This review originally appeared in Liberated Texts.
Che Guevara begins the diary of his seven-month incursion in Congo-Kinshasa during the 1963-65 Simba Rebellion with self-criticism: “This is the history of a failure”. If we only cared about the outcome of the expedition, we could stop at this line. But the next should pique our curiosity: “this account [may] have…certain experiences… that might be useful to other revolutionary movements” (1).
These “certain experiences” have hitherto been hidden. In a preface, Guevara’s daughter Aleida Guevara March tell us that the text “remained unpublished” in English until 1997 despite being written in 1965. As Richard Gott says in his introduction to the text: “it is not difficult to see why”: the conclusions were piercingly introspective. The text “remained under lock and key in Havana for more than thirty years, invisible to all but the most trusted supporters of the Cuban government” (ix). Che saw the text as “designed for the eyes of [Fidel] Castro and the leaders of the Cuban Revolution, to provide them with information… that would help them avoid future pitfalls… with revolutionary movements around the world”. The three-decade delay explains why this information is largely unknown.
The diary’s narrative unfolds within Congo-Kinshasa’s history. After “independence” in June 1960, former colonizer Belgium fomented crisis, sponsoring Moïse Tshombe’s Katanga Province secession. To handle Tshombe, Patrice Lumumba turned to the Soviet Union; consequentially, on orders of the CIA, Lumumba was detained and murdered by Joseph-Désiré Mobutu, his Army Chief, and Tshombe. After the assassination, Lumumba’s supporters formed the “Lumumbist” Conseil National de Libération (CNL) to fight for Congo-Kinshasa’s “second independence” against neo-colonialism. In 1963, they launched the “Simba” Rebellion in the Orientale province. Support came from Tanzania, Egypt, China, and the Soviet Union, but there was never a united front: rebel leaders, like Laurent-Désiré Kabila, operated independently. By July 1964, nevertheless, the Simbas controlled three-quarters of Congo-Kinshasa.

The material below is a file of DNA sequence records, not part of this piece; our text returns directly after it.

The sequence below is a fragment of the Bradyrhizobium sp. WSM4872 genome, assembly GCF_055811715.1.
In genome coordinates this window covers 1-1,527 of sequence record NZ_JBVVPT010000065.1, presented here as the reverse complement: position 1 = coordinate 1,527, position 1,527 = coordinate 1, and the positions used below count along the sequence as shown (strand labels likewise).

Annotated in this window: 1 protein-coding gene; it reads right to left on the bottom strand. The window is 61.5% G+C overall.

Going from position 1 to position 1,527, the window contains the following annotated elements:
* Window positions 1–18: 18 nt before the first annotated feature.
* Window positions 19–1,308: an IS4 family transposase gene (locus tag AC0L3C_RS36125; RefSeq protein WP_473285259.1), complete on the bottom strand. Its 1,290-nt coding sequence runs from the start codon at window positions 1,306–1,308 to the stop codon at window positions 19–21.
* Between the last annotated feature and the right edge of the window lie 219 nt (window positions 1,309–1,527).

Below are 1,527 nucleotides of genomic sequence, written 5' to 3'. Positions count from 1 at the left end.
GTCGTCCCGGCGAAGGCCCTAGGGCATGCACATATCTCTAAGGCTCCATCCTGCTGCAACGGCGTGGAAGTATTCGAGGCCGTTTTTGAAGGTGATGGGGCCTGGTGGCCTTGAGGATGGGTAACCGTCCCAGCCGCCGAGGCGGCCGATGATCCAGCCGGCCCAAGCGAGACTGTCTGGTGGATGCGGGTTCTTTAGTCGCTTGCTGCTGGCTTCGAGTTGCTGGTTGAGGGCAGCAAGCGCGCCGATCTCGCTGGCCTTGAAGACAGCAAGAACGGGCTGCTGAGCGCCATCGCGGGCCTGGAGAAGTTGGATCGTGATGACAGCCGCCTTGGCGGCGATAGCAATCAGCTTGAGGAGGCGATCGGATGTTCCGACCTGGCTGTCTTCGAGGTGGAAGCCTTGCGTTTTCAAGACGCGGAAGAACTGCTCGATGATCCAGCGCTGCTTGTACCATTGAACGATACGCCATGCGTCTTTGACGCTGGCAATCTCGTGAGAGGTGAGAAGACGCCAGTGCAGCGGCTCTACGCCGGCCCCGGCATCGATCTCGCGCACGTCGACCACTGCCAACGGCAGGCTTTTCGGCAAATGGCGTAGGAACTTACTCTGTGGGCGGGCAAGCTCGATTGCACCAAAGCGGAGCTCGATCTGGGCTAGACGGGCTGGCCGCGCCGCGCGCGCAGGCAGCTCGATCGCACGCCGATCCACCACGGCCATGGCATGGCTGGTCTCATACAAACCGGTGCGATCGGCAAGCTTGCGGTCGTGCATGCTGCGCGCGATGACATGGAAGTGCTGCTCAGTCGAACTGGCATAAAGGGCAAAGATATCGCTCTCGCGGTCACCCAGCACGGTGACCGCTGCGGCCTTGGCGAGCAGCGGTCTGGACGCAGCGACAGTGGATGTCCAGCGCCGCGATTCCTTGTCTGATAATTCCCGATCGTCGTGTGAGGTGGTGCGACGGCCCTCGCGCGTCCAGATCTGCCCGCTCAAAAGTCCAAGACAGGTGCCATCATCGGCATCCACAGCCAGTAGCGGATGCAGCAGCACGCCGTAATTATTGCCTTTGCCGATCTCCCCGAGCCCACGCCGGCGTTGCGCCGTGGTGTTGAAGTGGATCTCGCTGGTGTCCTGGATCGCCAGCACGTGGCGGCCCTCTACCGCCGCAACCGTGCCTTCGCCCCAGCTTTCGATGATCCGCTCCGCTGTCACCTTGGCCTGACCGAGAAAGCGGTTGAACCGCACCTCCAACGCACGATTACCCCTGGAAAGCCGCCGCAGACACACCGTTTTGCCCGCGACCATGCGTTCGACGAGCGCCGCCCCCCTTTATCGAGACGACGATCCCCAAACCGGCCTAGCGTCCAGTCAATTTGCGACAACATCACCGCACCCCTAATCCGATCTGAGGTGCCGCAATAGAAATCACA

The West saw this as an existential threat. With funds from the U.S. Agency for International Development (USAID), and pilots from the Cuban exile community in Florida, the U.S. sent T-28 bombers. Tshombe hired white mercenaries led by “Mad” Mike Hoare. And the U.S. authorized Operation “Dragon Rouge”, where Belgian paratroopers, via American planes launched from Britain’s South Atlantic Base (and approved by British Labour Prime Minister Harold Wilson) attacked Orientale. By 1964, the imperialists had reversed the Simbas’ advance.
With the Congolese revolution on the backfoot, Cuba’s young revolutionary government engaged. Guevara spoke at the UN in December 1964 and denounced “the painful case of the Congo… the direct reason for all this is the enormous wealth of the Congo, which the imperialist countries want to keep under their control”. He demanded that “all free men of the world be prepared to avenge the crime of the Congo”.
Guevara had concluded that “Yankee imperialism… has to be attacked in its bases of support in the colonies and neocolonies”. Using a philosophy of “proletarian internationalism”, Guevara declared that he had “fulfilled the… duty that tied me to the Cuban revolution in its territory” and asserted that “other nations of the world summon my modest efforts [in] the most sacred of duties: to fight against imperialism wherever it may be”. And so, speaking with Egyptian leader Gamal Abdel Nasser in March 1965, Guevara said “I shall go to the Congo because… I think we can hurt the imperialists at the core of their interests”. He saw this as a struggle “not against some puppet like Tshombe but against US imperialism… in its neocolonial form”. Che stressed the “fundamental importance which the struggle for the liberation of the Congo had… a victory would be continental in its impact—and so would a defeat” (7).